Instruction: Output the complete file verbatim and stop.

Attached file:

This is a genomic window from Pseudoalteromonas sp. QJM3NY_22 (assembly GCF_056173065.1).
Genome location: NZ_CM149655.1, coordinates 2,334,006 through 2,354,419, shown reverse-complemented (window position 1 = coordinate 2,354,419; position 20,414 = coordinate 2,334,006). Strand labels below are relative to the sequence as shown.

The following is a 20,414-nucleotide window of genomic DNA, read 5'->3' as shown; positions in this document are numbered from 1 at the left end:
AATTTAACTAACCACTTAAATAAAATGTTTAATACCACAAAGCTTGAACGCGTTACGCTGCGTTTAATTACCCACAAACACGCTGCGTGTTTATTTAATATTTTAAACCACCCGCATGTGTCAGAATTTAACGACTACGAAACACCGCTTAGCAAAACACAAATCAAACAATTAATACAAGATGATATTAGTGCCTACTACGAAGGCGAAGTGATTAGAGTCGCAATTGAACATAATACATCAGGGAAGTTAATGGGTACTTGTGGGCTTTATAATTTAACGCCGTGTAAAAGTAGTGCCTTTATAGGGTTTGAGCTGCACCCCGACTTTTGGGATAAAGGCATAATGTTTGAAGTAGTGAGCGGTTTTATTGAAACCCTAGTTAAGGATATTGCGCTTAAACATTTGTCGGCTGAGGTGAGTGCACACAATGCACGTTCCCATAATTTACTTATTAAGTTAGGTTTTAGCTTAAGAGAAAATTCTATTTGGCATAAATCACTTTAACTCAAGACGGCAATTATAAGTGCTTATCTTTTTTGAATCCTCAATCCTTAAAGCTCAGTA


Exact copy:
This is a genomic window from Pseudoalteromonas sp. QJM3NY_22 (assembly GCF_056173065.1).
Genome location: NZ_CM149655.1, coordinates 2,334,006 through 2,354,419, shown reverse-complemented (window position 1 = coordinate 2,354,419; position 20,414 = coordinate 2,334,006). Strand labels below are relative to the sequence as shown.

The following is a 20,414-nucleotide window of genomic DNA, read 5'->3' as shown; positions in this document are numbered from 1 at the left end:
AATTTAACTAACCACTTAAATAAAATGTTTAATACCACAAAGCTTGAACGCGTTACGCTGCGTTTAATTACCCACAAACACGCTGCGTGTTTATTTAATATTTTAAACCACCCGCATGTGTCAGAATTTAACGACTACGAAACACCGCTTAGCAAAACACAAATCAAACAATTAATACAAGATGATATTAGTGCCTACTACGAAGGCGAAGTGATTAGAGTCGCAATTGAACATAATACATCAGGGAAGTTAATGGGTACTTGTGGGCTTTATAATTTAACGCCGTGTAAAAGTAGTGCCTTTATAGGGTTTGAGCTGCACCCCGACTTTTGGGATAAAGGCATAATGTTTGAAGTAGTGAGCGGTTTTATTGAAACCCTAGTTAAGGATATTGCGCTTAAACATTTGTCGGCTGAGGTGAGTGCACACAATGCACGTTCCCATAATTTACTTATTAAGTTAGGTTTTAGCTTAAGAGAAAATTCTATTTGGCATAAATCACTTTAACTCAAGACGGCAATTATAAGTGCTTATCTTTTTTGAATCCTCAATCCTTAAAGCTCAGTA